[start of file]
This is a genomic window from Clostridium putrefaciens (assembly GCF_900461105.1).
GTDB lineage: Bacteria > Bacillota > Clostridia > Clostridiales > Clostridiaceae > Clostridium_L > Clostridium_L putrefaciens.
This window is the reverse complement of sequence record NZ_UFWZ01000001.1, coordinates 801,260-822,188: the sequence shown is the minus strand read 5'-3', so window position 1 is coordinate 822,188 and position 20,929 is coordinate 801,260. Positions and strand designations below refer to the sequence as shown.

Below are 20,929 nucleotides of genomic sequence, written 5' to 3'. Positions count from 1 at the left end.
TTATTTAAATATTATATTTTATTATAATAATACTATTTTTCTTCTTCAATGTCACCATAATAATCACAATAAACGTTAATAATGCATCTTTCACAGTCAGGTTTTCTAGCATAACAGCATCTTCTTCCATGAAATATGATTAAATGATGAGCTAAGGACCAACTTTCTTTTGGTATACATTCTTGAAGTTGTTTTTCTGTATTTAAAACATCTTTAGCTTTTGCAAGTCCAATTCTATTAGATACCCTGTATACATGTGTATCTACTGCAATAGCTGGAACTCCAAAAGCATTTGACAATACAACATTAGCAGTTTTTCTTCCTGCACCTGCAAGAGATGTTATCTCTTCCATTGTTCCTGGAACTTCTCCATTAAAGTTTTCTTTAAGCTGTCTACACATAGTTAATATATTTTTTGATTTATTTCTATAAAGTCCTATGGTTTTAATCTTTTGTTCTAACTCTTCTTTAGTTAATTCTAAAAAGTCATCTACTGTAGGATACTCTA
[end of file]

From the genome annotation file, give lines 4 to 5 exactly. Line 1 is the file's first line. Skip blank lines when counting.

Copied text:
Below are 20,929 nucleotides of genomic sequence, written 5' to 3'. Positions count from 1 at the left end.
TTATTTAAATATTATATTTTATTATAATAATACTATTTTTCTTCTTCAATGTCACCATAATAATCACAATAAACGTTAATAATGCATCTTTCACAGTCAGGTTTTCTAGCATAACAGCATCTTCTTCCATGAAATATGATTAAATGATGAGCTAAGGACCAACTTTCTTTTGGTATACATTCTTGAAGTTGTTTTTCTGTATTTAAAACATCTTTAGCTTTTGCAAGTCCAATTCTATTAGATACCCTGTATACATGTGTATCTACTGCAATAGCTGGAACTCCAAAAGCATTTGACAATACAACATTAGCAGTTTTTCTTCCTGCACCTGCAAGAGATGTTATCTCTTCCATTGTTCCTGGAACTTCTCCATTAAAGTTTTCTTTAAGCTGTCTACACATAGTTAATATATTTTTTGATTTATTTCTATAAAGTCCTATGGTTTTAATCTTTTGTTCTAACTCTTCTTTAGTTAATTCTAAAAAGTCATCTACTGTAGGATACTCTA